Published in 1974, The Power Broker: Robert Moses and the Fall of New York took seven years for Robert Caro to write. It grew from a straightforward biography into an investigation of urban political power and its function in cities. Though Robert Moses was arguably the most powerful figure in mid-century New York, he was essentially impervious to politics. Holding a litany of appointed titles during his career, he set the city’s priorities from 1945 forward, skewing spending away from social welfare programs and towards public works. He continually diverted funds from Mayor LaGuardia’s pet project – pre-natal care for poor families – towards development.
In a democracy, it is generally believed that power comes from being elected. Moses, one of New York’s most influential and controversial figures in the 20th Century, never held an elected office; but, in many ways he exercised more power over a 40-year span than the six governors and five mayors he served while working for New York. Caro became fascinated by this while writing his Pulitzer Prize-winning biography of Moses, Power Broker.
At least 500,000 people lost their homes to his projects, and 21 communities were affected – the famous dark side to Moses’s genius, discussed by Caro. After interviewing inhabitants displaced by the Cross-Bronx Expressway, Caro revealed the widespread blight of which Moses’s heavy-handed public works projects were capable. Ultimately, Caro left the audience with this query: How do we achieve a vision for the city’s future without disturbing the integrity of its past?
Robert Moses and the Modern City is a three-part exhibition currently on view at the Museum of the City of New York, Queens Museum of Art, and Columbia University Miriam and Ira D. Wallach Art Gallery.
Kate Soto is a Brooklyn-based writer and editor.
Event: People and Buildings: Thinking Inside the Box
Location: Housing Works Bookstore Café, 01.30.07
Speakers: Giuseppe Lignano & Ada Tolla – Principals, LOT-EK; Marc Levinson, author, The Box: How the Shipping Container Made the World Smaller and the World Economy Bigger
Organizers: The Center for Urban Pedagogy (CUP); New York Council for the Humanities
Mobile Dwelling Units (MDU) travel as standard-size containers, expand to reveal furnished interiors, and could be plugged into “vertical harbors” in any city.
Home, gallery, train station, vertical village, museum, portable retail hut, mega-billboard, recycling plant: these are among the novel alternative uses that Giuseppe Lignano and Ada Tolla, founding principals of LOT-EK, have conceived for the thousands of surplus 20- and 40-foot-long standard shipping containers that accumulate like empty shoeboxes in U.S. port cities. Interpreting the containers as adaptable architectural shells rather than inherently defined freight boxes, the partners envision a radically modular landscape as liquid as capital itself.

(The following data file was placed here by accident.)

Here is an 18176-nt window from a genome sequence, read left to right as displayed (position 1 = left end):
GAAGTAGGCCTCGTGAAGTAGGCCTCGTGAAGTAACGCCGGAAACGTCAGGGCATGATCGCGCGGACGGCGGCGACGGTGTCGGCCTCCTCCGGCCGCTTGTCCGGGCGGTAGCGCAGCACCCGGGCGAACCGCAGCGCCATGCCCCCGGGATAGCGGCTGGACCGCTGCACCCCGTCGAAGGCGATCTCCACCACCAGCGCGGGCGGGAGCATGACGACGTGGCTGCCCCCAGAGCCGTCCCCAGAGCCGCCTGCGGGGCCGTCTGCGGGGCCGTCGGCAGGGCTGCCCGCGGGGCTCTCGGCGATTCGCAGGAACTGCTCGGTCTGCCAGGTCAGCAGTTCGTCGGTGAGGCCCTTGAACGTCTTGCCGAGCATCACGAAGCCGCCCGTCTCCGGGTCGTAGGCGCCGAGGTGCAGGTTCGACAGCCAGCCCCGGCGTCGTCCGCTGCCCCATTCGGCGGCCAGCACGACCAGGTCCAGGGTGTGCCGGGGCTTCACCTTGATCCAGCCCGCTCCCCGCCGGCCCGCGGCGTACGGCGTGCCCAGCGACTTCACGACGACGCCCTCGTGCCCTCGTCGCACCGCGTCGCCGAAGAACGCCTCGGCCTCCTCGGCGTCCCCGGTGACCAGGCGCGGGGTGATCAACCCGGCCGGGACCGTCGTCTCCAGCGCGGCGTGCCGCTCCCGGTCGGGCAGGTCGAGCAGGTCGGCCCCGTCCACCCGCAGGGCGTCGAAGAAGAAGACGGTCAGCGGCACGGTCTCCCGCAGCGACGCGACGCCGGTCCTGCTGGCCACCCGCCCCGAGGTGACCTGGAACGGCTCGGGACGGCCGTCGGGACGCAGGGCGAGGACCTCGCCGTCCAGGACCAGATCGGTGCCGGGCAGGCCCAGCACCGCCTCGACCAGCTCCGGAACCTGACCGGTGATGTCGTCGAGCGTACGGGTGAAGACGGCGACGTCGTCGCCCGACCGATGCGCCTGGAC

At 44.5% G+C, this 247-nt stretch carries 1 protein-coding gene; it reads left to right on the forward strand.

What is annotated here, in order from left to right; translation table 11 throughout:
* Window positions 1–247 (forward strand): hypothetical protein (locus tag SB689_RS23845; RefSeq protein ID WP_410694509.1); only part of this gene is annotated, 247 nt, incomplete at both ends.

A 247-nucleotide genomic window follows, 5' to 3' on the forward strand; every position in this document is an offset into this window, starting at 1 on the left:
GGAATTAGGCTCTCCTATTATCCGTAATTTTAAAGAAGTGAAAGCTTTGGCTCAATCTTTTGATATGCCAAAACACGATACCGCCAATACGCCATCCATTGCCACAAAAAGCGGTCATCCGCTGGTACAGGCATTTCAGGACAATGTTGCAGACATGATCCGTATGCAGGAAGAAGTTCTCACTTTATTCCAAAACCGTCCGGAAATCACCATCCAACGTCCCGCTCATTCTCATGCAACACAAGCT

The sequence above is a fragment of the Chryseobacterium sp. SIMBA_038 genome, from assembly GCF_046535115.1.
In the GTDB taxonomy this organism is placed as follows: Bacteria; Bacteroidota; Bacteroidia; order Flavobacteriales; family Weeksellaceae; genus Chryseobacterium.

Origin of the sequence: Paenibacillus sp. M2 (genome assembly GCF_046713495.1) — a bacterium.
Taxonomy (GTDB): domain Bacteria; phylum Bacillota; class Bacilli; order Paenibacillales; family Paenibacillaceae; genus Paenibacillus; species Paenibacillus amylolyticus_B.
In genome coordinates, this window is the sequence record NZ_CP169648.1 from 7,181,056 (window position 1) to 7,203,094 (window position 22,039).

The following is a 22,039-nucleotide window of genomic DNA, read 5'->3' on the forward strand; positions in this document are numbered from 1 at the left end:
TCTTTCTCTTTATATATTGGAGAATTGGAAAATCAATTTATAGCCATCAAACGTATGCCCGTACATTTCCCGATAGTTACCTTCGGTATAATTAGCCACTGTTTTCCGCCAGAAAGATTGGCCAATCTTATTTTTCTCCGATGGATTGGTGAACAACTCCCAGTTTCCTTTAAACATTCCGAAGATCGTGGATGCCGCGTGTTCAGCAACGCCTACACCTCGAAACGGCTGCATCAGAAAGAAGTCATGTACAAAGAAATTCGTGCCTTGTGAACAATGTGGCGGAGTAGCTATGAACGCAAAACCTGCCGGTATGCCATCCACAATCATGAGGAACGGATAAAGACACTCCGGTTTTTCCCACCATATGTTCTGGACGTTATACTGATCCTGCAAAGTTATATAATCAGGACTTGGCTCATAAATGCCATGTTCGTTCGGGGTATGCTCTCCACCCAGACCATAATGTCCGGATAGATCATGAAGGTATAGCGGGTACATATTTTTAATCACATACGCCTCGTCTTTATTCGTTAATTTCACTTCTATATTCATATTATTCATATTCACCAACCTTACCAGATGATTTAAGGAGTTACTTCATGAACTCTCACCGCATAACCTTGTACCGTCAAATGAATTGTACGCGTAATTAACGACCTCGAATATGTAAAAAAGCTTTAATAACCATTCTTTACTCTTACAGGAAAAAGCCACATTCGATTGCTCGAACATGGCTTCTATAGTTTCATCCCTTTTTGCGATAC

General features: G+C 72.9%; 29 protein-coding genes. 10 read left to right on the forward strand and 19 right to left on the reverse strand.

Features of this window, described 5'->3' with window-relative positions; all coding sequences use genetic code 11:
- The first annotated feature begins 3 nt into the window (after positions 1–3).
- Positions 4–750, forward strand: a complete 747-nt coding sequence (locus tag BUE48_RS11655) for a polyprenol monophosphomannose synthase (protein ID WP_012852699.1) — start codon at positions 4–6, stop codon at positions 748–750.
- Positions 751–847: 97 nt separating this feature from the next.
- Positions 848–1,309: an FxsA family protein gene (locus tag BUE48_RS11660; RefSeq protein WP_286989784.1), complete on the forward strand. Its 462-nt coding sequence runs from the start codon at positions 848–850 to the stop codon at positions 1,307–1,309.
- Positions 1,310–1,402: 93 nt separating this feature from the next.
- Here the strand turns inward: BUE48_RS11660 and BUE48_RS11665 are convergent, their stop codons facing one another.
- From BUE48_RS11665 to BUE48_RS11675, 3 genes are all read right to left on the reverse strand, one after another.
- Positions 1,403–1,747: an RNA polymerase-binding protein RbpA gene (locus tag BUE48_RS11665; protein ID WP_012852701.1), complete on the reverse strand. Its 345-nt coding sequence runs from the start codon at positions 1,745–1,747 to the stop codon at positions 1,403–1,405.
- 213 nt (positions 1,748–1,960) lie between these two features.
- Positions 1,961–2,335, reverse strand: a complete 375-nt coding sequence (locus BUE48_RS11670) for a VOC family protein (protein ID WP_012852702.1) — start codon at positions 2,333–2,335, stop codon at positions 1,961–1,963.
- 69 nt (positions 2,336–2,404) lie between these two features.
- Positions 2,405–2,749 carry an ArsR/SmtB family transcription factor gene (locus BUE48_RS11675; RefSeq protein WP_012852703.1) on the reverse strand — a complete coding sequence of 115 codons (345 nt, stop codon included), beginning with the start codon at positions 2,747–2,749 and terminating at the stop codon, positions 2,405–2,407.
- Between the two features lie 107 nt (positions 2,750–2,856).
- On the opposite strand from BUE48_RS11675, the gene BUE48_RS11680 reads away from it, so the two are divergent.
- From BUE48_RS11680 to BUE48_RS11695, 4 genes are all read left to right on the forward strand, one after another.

Their January 30th presentation – part of CUP’s People and Buildings event series – complemented a lecture delivered by the economist Marc Levinson recounting the evolution of the modern shipping container. According to Levinson, a former editor of The Economist and author of a new book on shipping container history, the adoption of standard shipping containers in the 1950s-70s fueled the industrial decline of formerly bustling ports such as Brooklyn. LOT-EK’s designs creatively invert this relationship; in its hands the very same shipping containers become post-industrial building blocks to revitalize the city. The firm is on a mission to discover how many different types of program can be dynamically planted in, around, and between the containers.
One case study is the Mobile Dwelling Unit (MDU), which not only functions as an independent, fully furnished home, but hypothetically plugs in to a vast “vertical harbor,” or high-rise steel rack, in any metropolis. Said Lignano, “Like pixels in a digital image, temporary patterns are generated by the presence or absence of MDUs in different locations along the rack, reflecting the ever-changing composition of these colonies scattered around the globe.” The completed Bohen Foundation gallery and offices on West 13th St. shows how shipping containers can be adapted to create flexible interior volumes. Accommodating an entirely different program, the train station and tower they have proposed for Turin, Italy, is a 1,800-foot-long “programmable billboard” animated by the constant movement of trains, cars, passengers, and shoppers, as well as a giant stream of travel information and advertisements.